Common Coagulant Aids:

  1. Lime is a coagulant aid used to increase the alkalinity of the water. The increase in alkalinity results in an increase in ions (electrically charged particles) in the water, some of which are positively charged. These positively charged particles attract the colloidal particles in the water, forming floc.

  2. Bentonite is a type of clay used as a weighting agent in water high in color and low in turbidity and mineral content. This type of water usually would not form floc large enough to settle out of the water. The bentonite joins with the small floc, making the floc heavier and thus making it settle more quickly.

Factors Influencing Coagulation

  1. pH
    The effectiveness of a coagulant is generally pH dependent. Water with a color will coagulate better at low pH (4.4 to 6) with alum. The pH range for operating regions of alum is 5.5 to 6.5, and iron salts is 4 to 9

  2. Alkalinity

    Alkalinity is needed to provide anions, such as (OH-) for forming insoluble compounds to precipitate them out. It could be naturally present in the water or needed to be added as hydroxides, carbonates, or bicarbonates.
    Temperature

    The higher the temperature, the faster the reaction, and the more effective is the coagulation. Low temperature will slow down the reaction rate, which can be helped by an extended detention time. Mostly, it is naturally provided due to lower water demand during rainy days (cool weather).

  3. Time
    Proper mixing and detention times are very important to coagulation. The higher velocity causes the breaking of floc particles, and lower velocity will let them settle in the flocculation basins. Velocity around 1 ft/sec in the flocculation basins should be maintained.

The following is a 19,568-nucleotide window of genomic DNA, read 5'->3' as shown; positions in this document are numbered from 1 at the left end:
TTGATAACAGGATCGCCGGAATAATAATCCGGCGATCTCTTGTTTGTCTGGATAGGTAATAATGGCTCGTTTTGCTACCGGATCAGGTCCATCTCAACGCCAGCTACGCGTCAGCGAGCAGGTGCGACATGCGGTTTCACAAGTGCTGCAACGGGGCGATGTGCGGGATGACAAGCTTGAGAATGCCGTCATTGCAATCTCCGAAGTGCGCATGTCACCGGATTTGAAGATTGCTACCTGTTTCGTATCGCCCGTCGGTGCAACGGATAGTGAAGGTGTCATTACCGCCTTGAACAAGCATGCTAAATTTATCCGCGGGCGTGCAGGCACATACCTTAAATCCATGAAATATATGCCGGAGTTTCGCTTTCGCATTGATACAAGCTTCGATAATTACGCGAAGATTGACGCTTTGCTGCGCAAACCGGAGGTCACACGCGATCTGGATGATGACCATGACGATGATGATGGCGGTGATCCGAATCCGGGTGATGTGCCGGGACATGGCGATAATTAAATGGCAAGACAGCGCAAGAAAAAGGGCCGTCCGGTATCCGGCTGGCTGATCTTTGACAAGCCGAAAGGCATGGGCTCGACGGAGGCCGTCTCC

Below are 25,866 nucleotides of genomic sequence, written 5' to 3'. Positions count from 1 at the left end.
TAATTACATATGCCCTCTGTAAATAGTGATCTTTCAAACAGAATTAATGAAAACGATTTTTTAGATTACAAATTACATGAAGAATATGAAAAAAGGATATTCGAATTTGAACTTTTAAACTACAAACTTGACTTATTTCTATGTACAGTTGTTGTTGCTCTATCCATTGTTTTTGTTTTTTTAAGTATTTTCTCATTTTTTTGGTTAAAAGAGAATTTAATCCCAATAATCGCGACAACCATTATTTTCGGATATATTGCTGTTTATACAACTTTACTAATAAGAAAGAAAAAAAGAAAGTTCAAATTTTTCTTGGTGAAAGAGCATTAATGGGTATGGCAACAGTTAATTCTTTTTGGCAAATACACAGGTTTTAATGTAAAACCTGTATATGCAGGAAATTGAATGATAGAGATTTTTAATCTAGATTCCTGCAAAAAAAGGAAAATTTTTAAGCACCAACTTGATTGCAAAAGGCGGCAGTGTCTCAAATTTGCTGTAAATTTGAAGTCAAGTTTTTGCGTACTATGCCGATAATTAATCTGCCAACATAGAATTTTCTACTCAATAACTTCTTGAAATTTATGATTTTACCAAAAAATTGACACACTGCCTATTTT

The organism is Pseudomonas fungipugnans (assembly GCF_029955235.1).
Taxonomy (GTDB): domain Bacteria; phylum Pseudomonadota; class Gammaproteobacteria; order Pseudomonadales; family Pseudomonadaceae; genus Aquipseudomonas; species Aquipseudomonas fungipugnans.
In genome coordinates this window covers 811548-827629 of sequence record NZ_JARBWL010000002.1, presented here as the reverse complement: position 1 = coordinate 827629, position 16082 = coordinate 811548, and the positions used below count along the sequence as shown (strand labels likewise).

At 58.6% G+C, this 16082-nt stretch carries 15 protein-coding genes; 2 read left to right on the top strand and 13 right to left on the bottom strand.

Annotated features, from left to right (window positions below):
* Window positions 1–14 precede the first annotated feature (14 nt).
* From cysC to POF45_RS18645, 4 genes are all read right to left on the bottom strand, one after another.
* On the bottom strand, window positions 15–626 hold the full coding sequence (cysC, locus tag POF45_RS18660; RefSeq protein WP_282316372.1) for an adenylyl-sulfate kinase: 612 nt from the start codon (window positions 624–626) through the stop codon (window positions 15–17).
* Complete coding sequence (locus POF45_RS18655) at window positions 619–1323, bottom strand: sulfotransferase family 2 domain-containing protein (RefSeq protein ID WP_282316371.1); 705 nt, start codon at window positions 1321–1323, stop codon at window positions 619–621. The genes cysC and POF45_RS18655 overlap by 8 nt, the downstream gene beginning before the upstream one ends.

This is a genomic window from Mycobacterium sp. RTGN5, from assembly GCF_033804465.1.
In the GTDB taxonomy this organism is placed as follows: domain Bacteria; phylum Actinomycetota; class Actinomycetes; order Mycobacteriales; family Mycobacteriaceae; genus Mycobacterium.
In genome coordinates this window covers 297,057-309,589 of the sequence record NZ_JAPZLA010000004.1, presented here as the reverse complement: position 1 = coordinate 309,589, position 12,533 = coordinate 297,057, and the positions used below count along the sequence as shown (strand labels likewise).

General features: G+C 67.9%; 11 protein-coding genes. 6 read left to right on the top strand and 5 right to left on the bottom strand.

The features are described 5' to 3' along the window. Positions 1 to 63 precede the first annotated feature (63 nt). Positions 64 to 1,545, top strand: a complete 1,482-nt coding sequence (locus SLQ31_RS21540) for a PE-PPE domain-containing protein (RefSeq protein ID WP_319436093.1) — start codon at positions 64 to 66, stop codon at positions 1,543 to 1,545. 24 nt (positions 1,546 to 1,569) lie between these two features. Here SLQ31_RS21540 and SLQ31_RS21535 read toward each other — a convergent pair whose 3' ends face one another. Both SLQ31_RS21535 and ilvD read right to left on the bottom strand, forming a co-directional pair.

4. Zeta potential

    Zeta potential is the charge at the boundary of the colloidal turbidity particle and the surrounding water. The higher the charge the more is the repulsion between the turbidity particles, less the coagulation, and vice versa. Higher zeta potential requires the higher coagulant dose. An effective coagulation is aimed at reducing zeta potential charge to almost 0.

5.JAR TEST
Jar testing is widely used for screening the type of coagulant and the proper coagulant dosage. A jar test apparatus consists a stirring machine with six paddles capable of variable speeds from 0 to 100 revolutions per minute (rpm). In this test, batch additions of various types of different dosages of coagulants are added to the water sample. A rapid mixing stage is combined with the addition of the coagulant. This stage is followed by a slow mixing stage to enhance floc formation. The samples are then allowed to settle under undisturbed conditions, and the turbidity of the supernatant is measured as a function of coagulant dose in order to determine the proper coagulant dosage.

Source: Introduction to Wastewater Treatment Lesson 7